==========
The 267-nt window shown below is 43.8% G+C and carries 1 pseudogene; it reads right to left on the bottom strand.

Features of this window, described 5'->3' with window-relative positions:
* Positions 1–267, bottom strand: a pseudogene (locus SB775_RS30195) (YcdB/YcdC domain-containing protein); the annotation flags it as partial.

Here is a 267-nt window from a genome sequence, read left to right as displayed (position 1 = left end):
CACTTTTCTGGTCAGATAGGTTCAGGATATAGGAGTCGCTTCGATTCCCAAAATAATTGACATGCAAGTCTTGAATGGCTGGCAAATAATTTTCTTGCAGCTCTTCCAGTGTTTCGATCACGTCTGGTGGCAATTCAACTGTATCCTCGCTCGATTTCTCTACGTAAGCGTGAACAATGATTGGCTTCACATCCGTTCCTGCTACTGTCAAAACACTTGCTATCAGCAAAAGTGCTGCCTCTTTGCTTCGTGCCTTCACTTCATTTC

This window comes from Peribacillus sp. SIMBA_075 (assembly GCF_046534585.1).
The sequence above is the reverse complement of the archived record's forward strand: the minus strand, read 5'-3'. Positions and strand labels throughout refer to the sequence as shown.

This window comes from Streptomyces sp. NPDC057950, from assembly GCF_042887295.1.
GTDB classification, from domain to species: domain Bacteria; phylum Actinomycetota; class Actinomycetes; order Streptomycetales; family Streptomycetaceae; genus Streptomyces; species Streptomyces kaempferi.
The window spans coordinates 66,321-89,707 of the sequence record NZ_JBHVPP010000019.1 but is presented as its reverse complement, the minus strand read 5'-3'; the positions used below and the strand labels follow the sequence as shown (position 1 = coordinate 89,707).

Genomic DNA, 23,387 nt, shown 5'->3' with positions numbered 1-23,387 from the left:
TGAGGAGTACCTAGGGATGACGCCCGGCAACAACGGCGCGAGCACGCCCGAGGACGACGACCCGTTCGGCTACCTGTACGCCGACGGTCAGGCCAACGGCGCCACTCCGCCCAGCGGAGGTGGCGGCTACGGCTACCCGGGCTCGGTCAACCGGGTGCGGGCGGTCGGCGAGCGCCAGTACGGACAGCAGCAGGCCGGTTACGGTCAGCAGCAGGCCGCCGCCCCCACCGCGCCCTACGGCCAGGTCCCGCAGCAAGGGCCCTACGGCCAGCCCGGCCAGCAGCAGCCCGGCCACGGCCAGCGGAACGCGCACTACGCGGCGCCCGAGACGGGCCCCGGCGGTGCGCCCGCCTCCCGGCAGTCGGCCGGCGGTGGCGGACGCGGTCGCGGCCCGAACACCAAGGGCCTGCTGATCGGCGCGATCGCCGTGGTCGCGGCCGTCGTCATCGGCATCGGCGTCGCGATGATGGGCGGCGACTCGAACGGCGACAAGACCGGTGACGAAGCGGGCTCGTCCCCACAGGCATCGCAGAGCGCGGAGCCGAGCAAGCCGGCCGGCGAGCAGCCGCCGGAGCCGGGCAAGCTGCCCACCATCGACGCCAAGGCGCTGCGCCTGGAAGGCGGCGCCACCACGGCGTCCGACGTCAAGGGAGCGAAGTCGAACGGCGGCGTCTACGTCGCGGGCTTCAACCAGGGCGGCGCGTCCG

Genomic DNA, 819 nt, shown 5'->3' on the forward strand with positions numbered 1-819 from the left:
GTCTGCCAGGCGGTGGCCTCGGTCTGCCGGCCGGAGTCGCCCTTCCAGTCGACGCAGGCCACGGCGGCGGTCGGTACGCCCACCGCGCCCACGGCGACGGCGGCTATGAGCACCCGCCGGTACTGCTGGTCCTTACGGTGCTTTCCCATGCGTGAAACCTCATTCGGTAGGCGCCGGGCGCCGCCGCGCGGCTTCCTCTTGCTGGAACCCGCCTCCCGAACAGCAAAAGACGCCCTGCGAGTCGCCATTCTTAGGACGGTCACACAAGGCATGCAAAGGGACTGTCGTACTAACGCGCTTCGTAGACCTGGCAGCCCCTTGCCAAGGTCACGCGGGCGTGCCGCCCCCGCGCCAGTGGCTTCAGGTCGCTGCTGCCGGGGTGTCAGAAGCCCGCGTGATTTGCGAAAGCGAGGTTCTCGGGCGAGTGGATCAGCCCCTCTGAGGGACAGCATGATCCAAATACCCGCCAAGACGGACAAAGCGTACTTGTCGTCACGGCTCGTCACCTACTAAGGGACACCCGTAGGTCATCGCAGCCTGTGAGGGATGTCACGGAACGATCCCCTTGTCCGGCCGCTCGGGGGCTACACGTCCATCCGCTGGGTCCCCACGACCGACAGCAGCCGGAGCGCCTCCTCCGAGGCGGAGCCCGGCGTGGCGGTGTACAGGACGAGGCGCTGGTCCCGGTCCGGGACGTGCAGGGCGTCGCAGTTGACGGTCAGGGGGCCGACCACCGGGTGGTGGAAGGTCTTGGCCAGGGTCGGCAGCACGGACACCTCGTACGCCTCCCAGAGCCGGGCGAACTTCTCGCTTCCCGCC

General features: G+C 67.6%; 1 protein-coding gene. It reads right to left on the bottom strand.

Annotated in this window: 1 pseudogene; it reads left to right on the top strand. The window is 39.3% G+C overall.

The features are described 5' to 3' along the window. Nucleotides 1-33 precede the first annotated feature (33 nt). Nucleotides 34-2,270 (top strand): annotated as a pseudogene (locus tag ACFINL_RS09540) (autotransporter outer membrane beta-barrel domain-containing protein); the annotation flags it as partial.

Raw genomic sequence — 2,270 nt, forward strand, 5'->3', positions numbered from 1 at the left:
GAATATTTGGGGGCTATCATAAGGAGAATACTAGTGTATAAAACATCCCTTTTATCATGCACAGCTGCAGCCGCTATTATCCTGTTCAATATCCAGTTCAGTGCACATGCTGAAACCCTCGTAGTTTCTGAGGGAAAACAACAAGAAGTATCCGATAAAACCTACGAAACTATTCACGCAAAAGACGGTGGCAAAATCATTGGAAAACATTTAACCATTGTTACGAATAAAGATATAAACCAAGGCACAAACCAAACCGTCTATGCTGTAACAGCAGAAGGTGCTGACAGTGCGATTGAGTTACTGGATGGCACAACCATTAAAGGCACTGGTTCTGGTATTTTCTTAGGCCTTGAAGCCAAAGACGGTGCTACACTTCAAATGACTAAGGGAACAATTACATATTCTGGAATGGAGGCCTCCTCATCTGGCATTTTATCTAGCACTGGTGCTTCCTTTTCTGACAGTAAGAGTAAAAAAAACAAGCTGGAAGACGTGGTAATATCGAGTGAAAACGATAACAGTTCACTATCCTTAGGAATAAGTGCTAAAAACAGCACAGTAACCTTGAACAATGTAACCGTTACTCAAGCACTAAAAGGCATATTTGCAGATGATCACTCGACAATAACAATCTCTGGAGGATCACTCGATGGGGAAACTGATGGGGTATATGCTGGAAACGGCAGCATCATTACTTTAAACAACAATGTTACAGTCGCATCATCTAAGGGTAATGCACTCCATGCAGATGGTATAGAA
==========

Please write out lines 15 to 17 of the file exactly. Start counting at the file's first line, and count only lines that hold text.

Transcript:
General features: G+C 67.6%; 1 protein-coding gene. It reads right to left on the bottom strand.

Annotated in this window: 1 pseudogene; it reads left to right on the top strand. The window is 39.3% G+C overall.

The features are described 5' to 3' along the window. Nucleotides 1-33 precede the first annotated feature (33 nt). Nucleotides 34-2,270 (top strand): annotated as a pseudogene (locus tag ACFINL_RS09540) (autotransporter outer membrane beta-barrel domain-containing protein); the annotation flags it as partial.